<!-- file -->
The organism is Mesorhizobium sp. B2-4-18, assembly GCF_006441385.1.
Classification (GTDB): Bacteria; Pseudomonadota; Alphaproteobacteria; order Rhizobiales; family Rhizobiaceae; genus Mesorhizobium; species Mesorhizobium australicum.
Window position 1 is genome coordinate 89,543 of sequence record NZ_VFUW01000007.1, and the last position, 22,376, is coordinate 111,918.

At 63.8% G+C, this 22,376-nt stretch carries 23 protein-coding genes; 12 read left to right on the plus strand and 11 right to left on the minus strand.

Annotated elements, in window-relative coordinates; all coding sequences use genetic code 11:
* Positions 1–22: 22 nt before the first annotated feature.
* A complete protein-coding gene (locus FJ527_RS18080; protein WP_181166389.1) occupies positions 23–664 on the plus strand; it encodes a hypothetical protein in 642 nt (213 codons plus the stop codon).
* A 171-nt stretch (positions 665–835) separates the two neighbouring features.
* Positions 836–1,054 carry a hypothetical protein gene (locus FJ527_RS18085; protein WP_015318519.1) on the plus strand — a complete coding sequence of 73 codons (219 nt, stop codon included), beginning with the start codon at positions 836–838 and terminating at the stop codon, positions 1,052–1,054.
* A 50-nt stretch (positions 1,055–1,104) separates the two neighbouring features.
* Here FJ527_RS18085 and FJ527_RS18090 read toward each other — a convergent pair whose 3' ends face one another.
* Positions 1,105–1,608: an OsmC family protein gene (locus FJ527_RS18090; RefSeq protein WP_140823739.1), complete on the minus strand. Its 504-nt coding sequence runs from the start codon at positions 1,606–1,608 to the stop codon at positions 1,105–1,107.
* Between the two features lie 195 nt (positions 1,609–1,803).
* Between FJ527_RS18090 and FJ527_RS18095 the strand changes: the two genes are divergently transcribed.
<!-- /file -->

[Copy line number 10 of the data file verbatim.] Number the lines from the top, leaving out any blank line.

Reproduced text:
* A 50-nt stretch (positions 1,055–1,104) separates the two neighbouring features.